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October 9, 2018updated 12 Oct 2018 12:38pm

vCPE is More Challenging than It Seems – Here’s How Vendors Can Add Value

The alllure of virtual customer premises equipment (vCPE) is clear, writes GlobalData analyst Emir Halilovic. But so are the implementation challenges. What can vendors do to stand out?

By CBR Staff Writer

The concept of vCPE has attracted many telcos and enterprises to start experimenting with it. The promise of vCPE is indeed alluring – reducing CPE-related CAPEX and OPEX, and enabling much more affordable, sophisticated, and flexible services.

But virtualized network functions, running on commodity hardware, deployed at customer premise or at the provider edge, quickly becomes a much more complicated proposition where “the rubber meets the road” – in live network deployments.

Here are some challenges that operators are encountering:

Limited Connectivity Capabilities: Most off-the-shelf vCPE/uCPE hardware features Ethernet ports to connect to the WAN, but little more. This is a serious impediment because most service providers operate multiple access media in their footprint, and want to deploy vCPE services across as many of these media as possible – including mobile/wireless technologies to cover more remote enterprise locations. Ideally, customer premises hardware should be able to serve all locations, regardless of available access media, without requiring additional box appliances to be deployed. Smart SFPs available in the market can be used for this purpose.

Closed Solutions, Limited Interoperability: Stitching the service chains together from different VNFs is proving to be harder than expected, and requires lengthy and costly interoperability testing. This can usually be alleviated by the vCPE solutions vendor pre-testing and integrating the VNFs from different vendors, and ensuring open APIs exist for all tested VNFs.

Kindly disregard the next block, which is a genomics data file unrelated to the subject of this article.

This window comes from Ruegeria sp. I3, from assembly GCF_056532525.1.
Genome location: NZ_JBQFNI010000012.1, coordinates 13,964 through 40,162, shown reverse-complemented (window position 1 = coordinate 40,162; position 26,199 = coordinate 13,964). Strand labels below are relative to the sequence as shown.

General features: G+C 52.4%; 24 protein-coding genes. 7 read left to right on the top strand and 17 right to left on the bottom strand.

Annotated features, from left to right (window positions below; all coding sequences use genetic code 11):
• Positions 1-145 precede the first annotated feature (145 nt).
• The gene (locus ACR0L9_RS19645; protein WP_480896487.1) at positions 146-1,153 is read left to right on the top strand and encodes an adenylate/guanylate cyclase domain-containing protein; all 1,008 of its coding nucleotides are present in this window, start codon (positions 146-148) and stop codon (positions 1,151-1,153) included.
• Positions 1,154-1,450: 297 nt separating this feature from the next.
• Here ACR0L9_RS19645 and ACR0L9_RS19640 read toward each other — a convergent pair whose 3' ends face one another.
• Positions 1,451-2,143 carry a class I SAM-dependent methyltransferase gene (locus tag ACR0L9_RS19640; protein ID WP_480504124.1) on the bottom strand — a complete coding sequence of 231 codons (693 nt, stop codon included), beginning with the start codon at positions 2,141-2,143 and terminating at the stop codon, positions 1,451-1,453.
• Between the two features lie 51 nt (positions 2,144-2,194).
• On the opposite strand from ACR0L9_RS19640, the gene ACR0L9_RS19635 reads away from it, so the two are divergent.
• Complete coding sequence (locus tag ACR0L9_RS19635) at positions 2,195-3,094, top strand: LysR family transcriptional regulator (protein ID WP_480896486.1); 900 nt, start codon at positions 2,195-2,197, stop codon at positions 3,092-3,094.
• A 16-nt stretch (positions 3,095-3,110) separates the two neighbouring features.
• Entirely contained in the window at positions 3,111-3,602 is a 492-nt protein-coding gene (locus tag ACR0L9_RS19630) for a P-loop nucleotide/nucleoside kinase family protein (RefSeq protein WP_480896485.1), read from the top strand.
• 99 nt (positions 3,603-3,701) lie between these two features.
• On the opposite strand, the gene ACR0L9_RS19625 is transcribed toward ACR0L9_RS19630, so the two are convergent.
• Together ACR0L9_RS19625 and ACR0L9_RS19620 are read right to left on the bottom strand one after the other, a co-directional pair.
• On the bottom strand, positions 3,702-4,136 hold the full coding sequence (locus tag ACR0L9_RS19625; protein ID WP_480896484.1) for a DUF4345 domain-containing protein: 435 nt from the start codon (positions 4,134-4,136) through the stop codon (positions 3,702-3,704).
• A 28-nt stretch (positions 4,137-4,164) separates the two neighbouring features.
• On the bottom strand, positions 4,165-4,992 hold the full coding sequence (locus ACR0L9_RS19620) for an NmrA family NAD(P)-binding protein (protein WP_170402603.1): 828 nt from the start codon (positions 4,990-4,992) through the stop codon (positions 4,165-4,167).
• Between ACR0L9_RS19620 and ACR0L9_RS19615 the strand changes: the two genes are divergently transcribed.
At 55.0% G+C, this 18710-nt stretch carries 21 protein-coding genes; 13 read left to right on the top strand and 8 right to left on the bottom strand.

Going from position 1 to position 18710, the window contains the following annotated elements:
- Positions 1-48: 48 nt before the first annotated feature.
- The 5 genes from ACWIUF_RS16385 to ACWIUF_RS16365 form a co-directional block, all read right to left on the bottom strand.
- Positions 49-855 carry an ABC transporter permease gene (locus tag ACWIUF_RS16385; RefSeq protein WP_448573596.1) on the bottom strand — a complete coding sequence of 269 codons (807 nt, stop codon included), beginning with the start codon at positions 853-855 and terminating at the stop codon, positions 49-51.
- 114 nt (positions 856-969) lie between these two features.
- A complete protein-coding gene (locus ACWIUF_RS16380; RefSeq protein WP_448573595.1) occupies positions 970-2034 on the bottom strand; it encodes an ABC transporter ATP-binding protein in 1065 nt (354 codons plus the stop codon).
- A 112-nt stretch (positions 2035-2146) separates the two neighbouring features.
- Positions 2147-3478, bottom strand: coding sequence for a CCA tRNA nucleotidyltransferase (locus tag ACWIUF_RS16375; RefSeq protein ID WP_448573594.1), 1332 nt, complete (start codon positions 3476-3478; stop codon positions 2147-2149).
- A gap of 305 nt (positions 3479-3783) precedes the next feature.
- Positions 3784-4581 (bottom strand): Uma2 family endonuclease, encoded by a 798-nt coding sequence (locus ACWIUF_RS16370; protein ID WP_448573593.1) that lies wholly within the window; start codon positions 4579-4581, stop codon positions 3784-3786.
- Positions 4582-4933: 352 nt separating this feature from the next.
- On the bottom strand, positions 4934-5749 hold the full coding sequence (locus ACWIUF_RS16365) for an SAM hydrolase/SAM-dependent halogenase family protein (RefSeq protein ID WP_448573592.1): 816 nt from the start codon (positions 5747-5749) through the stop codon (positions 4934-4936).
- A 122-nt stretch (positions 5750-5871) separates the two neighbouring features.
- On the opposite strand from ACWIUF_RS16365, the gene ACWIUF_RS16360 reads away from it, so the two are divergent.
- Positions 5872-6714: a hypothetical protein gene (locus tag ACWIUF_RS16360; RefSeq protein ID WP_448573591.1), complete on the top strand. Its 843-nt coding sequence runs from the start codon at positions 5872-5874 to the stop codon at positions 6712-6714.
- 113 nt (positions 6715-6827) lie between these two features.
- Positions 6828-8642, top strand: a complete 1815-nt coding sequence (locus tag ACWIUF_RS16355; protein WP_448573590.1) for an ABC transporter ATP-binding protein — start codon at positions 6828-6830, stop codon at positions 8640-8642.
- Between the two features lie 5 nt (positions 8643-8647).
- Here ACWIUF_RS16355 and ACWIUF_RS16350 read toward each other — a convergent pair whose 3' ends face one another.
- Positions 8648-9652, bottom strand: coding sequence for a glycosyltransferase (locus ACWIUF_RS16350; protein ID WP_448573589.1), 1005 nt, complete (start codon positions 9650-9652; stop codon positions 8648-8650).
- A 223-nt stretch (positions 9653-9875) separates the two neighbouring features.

Lack of Carrier-Grade Availability: Ensuring carrier-grade reliability that adheres to SLAs currently offered to enterprise clients requires ensuring redundancy and sometimes hardening of the hardware platform itself. Enterprise-grade COTS hardware usually falls far short of these requirements. Same applies to the software – the OS, VNFs, and service chains composed of these VNFs must be redundant, and the whole software solution must be architected with redundancy in mind.

Security Challenges: vCPE blurs the lines between enterprise and service provider network, therefore the security of all elements of the solution must be carrier-grade and assured. In legacy, physical CPEs, security of CPE hardware and software was the responsibility of the hardware vendors exclusively. In vCPE deployments any of the parties (vCPE solution vendor, VNF vendors, SP itself) can be responsible for the solution. In the case of fully open sourced solutions, integrated by the SP, the responsibility of maintaining security, with associated CAPEX and OPEX, falls on the SP.

Automation: vCPE solutions are much more complex and dynamic environments than legacy physical CPEs. vCPE solutions must be automated to fulfill the promise of OPEX savings and greater agility and flexibility. SPs usually lack in-house expertise and resources to develop customized automation solutions, and off-the-shelf automation tools are usually built for data center and enterprise use, not for SP networks.

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The above challenges define the space that vCPE vendors like Rad and others in the space have to fill.  To ensure SPs achieve their goals with vCPE, a vendor must provide a flexible choice of connectivity options, ensure carrier-grade availability, security, and openness of the solution, and provide automation tools to ensure vCPE services are deployed dynamically and efficiently.

This article was published by GlobalData Principal  Analyst Emir Halilovic and can be found here

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